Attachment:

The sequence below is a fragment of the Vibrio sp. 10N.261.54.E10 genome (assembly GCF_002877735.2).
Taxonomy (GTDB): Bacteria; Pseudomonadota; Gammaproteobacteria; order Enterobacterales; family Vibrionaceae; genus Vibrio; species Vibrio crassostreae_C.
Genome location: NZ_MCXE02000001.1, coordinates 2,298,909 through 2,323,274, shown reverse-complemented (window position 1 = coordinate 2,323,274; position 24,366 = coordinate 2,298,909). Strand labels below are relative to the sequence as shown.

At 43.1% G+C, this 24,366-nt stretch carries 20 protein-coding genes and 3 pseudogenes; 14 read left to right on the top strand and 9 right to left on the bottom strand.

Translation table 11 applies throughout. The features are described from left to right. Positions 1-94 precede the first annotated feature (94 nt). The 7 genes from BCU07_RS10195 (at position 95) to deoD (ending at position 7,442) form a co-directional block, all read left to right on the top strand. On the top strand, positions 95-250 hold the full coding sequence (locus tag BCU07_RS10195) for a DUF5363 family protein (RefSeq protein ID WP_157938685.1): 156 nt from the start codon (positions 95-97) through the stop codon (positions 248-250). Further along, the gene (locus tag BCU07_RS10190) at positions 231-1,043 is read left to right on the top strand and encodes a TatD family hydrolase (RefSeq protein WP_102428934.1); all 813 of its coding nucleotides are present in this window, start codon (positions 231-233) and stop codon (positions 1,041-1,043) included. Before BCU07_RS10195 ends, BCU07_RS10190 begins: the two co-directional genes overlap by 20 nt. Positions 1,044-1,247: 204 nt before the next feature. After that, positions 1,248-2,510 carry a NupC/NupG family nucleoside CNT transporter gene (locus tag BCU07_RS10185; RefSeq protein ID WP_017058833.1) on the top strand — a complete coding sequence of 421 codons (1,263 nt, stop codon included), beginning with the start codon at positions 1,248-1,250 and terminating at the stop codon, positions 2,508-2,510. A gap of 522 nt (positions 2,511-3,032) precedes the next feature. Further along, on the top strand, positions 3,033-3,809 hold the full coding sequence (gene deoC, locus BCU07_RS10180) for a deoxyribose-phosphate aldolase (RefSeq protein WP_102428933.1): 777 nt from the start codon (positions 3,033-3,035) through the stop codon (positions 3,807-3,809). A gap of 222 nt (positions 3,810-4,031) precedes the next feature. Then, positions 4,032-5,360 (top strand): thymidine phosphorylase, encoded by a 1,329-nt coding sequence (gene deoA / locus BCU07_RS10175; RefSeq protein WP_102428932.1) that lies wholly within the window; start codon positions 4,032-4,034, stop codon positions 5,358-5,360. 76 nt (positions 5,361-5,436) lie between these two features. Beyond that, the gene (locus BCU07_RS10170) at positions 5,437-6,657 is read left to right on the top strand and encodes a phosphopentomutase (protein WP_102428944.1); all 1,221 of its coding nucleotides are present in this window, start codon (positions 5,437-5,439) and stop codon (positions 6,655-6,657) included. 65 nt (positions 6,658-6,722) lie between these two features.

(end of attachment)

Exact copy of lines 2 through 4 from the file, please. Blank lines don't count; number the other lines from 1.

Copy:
Taxonomy (GTDB): Bacteria; Pseudomonadota; Gammaproteobacteria; order Enterobacterales; family Vibrionaceae; genus Vibrio; species Vibrio crassostreae_C.
Genome location: NZ_MCXE02000001.1, coordinates 2,298,909 through 2,323,274, shown reverse-complemented (window position 1 = coordinate 2,323,274; position 24,366 = coordinate 2,298,909). Strand labels below are relative to the sequence as shown.

At 43.1% G+C, this 24,366-nt stretch carries 20 protein-coding genes and 3 pseudogenes; 14 read left to right on the top strand and 9 right to left on the bottom strand.